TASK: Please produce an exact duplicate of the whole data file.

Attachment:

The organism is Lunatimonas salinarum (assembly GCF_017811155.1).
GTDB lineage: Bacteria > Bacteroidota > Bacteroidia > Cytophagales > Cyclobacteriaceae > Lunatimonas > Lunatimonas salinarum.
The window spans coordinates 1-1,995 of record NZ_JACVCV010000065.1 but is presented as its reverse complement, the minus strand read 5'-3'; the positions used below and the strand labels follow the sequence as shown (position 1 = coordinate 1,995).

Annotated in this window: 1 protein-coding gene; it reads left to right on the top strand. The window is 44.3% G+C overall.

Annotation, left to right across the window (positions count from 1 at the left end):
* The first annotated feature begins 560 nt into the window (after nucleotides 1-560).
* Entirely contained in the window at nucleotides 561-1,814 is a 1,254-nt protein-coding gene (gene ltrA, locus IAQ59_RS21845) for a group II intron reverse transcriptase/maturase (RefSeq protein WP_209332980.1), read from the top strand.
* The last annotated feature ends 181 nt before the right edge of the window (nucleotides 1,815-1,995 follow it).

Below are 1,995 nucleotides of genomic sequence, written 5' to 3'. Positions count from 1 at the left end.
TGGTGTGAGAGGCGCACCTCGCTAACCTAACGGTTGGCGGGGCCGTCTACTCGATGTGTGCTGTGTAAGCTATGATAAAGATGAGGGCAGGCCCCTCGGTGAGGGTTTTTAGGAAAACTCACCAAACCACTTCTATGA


The organism is Lunatimonas salinarum (assembly GCF_017811155.1).
GTDB lineage: Bacteria > Bacteroidota > Bacteroidia > Cytophagales > Cyclobacteriaceae > Lunatimonas > Lunatimonas salinarum.
The window spans coordinates 1-1,995 of record NZ_JACVCV010000065.1 but is presented as its reverse complement, the minus strand read 5'-3'; the positions used below and the strand labels follow the sequence as shown (position 1 = coordinate 1,995).

Annotated in this window: 1 protein-coding gene; it reads left to right on the top strand. The window is 44.3% G+C overall.

Annotation, left to right across the window (positions count from 1 at the left end):
* The first annotated feature begins 560 nt into the window (after nucleotides 1-560).
* Entirely contained in the window at nucleotides 561-1,814 is a 1,254-nt protein-coding gene (gene ltrA, locus IAQ59_RS21845) for a group II intron reverse transcriptase/maturase (RefSeq protein WP_209332980.1), read from the top strand.
* The last annotated feature ends 181 nt before the right edge of the window (nucleotides 1,815-1,995 follow it).

Below are 1,995 nucleotides of genomic sequence, written 5' to 3'. Positions count from 1 at the left end.
TGGTGTGAGAGGCGCACCTCGCTAACCTAACGGTTGGCGGGGCCGTCTACTCGATGTGTGCTGTGTAAGCTATGATAAAGATGAGGGCAGGCCCCTCGGTGAGGGTTTTTAGGAAAACTCACCAAACCACTTCTATGA